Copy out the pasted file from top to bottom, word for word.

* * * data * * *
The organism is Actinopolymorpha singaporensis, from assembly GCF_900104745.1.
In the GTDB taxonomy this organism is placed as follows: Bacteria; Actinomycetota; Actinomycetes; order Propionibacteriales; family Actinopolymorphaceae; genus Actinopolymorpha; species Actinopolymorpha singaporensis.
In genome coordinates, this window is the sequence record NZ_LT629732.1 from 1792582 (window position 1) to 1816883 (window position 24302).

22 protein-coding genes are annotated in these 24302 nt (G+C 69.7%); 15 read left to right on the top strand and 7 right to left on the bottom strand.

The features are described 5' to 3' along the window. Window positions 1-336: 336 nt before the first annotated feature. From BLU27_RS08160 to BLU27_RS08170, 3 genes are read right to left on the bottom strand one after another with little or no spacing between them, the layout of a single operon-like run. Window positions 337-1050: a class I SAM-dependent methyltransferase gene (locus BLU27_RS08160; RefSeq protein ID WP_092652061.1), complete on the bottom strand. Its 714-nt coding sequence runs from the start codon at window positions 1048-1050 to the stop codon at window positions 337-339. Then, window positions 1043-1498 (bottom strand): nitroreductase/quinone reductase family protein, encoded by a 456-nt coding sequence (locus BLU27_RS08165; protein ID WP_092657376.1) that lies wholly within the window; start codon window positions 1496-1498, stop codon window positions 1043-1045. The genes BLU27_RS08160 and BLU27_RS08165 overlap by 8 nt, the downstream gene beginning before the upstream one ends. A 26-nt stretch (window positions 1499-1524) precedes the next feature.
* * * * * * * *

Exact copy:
The organism is Actinopolymorpha singaporensis, from assembly GCF_900104745.1.
In the GTDB taxonomy this organism is placed as follows: Bacteria; Actinomycetota; Actinomycetes; order Propionibacteriales; family Actinopolymorphaceae; genus Actinopolymorpha; species Actinopolymorpha singaporensis.
In genome coordinates, this window is the sequence record NZ_LT629732.1 from 1792582 (window position 1) to 1816883 (window position 24302).

22 protein-coding genes are annotated in these 24302 nt (G+C 69.7%); 15 read left to right on the top strand and 7 right to left on the bottom strand.

The features are described 5' to 3' along the window. Window positions 1-336: 336 nt before the first annotated feature. From BLU27_RS08160 to BLU27_RS08170, 3 genes are read right to left on the bottom strand one after another with little or no spacing between them, the layout of a single operon-like run. Window positions 337-1050: a class I SAM-dependent methyltransferase gene (locus BLU27_RS08160; RefSeq protein ID WP_092652061.1), complete on the bottom strand. Its 714-nt coding sequence runs from the start codon at window positions 1048-1050 to the stop codon at window positions 337-339. Then, window positions 1043-1498 (bottom strand): nitroreductase/quinone reductase family protein, encoded by a 456-nt coding sequence (locus BLU27_RS08165; protein ID WP_092657376.1) that lies wholly within the window; start codon window positions 1496-1498, stop codon window positions 1043-1045. The genes BLU27_RS08160 and BLU27_RS08165 overlap by 8 nt, the downstream gene beginning before the upstream one ends. A 26-nt stretch (window positions 1499-1524) precedes the next feature.